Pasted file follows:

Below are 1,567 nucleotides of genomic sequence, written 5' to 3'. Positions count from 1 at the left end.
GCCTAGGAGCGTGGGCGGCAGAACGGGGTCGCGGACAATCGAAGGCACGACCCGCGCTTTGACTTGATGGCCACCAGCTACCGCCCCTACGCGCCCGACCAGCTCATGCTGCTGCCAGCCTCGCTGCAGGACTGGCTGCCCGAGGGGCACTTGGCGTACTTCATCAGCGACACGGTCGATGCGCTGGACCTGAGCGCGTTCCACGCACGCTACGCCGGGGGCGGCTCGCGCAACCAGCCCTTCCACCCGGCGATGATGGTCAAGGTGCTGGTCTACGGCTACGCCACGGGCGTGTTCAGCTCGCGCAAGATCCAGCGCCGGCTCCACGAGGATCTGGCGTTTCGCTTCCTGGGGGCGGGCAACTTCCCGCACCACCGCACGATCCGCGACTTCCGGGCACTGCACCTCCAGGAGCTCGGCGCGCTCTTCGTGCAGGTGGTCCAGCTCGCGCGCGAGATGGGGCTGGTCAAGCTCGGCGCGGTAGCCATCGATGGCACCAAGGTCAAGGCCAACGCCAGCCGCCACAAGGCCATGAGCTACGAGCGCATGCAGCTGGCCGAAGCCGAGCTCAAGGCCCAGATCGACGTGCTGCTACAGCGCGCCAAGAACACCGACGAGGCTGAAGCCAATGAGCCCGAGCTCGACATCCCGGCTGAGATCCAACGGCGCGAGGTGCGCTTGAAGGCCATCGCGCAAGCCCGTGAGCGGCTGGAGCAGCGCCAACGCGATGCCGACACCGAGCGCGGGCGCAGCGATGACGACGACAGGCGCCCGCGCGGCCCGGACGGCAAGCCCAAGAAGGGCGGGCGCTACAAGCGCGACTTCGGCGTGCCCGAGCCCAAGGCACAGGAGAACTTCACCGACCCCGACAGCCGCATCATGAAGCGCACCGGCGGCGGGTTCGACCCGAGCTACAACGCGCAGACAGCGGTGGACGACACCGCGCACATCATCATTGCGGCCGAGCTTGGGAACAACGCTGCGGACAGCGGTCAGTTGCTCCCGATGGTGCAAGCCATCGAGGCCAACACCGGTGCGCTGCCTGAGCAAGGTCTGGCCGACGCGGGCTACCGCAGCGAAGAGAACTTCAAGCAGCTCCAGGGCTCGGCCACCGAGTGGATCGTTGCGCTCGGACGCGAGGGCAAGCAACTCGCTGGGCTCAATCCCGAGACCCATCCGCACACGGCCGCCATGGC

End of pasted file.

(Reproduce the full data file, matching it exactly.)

Below are 1,567 nucleotides of genomic sequence, written 5' to 3'. Positions count from 1 at the left end.
GCCTAGGAGCGTGGGCGGCAGAACGGGGTCGCGGACAATCGAAGGCACGACCCGCGCTTTGACTTGATGGCCACCAGCTACCGCCCCTACGCGCCCGACCAGCTCATGCTGCTGCCAGCCTCGCTGCAGGACTGGCTGCCCGAGGGGCACTTGGCGTACTTCATCAGCGACACGGTCGATGCGCTGGACCTGAGCGCGTTCCACGCACGCTACGCCGGGGGCGGCTCGCGCAACCAGCCCTTCCACCCGGCGATGATGGTCAAGGTGCTGGTCTACGGCTACGCCACGGGCGTGTTCAGCTCGCGCAAGATCCAGCGCCGGCTCCACGAGGATCTGGCGTTTCGCTTCCTGGGGGCGGGCAACTTCCCGCACCACCGCACGATCCGCGACTTCCGGGCACTGCACCTCCAGGAGCTCGGCGCGCTCTTCGTGCAGGTGGTCCAGCTCGCGCGCGAGATGGGGCTGGTCAAGCTCGGCGCGGTAGCCATCGATGGCACCAAGGTCAAGGCCAACGCCAGCCGCCACAAGGCCATGAGCTACGAGCGCATGCAGCTGGCCGAAGCCGAGCTCAAGGCCCAGATCGACGTGCTGCTACAGCGCGCCAAGAACACCGACGAGGCTGAAGCCAATGAGCCCGAGCTCGACATCCCGGCTGAGATCCAACGGCGCGAGGTGCGCTTGAAGGCCATCGCGCAAGCCCGTGAGCGGCTGGAGCAGCGCCAACGCGATGCCGACACCGAGCGCGGGCGCAGCGATGACGACGACAGGCGCCCGCGCGGCCCGGACGGCAAGCCCAAGAAGGGCGGGCGCTACAAGCGCGACTTCGGCGTGCCCGAGCCCAAGGCACAGGAGAACTTCACCGACCCCGACAGCCGCATCATGAAGCGCACCGGCGGCGGGTTCGACCCGAGCTACAACGCGCAGACAGCGGTGGACGACACCGCGCACATCATCATTGCGGCCGAGCTTGGGAACAACGCTGCGGACAGCGGTCAGTTGCTCCCGATGGTGCAAGCCATCGAGGCCAACACCGGTGCGCTGCCTGAGCAAGGTCTGGCCGACGCGGGCTACCGCAGCGAAGAGAACTTCAAGCAGCTCCAGGGCTCGGCCACCGAGTGGATCGTTGCGCTCGGACGCGAGGGCAAGCAACTCGCTGGGCTCAATCCCGAGACCCATCCGCACACGGCCGCCATGGC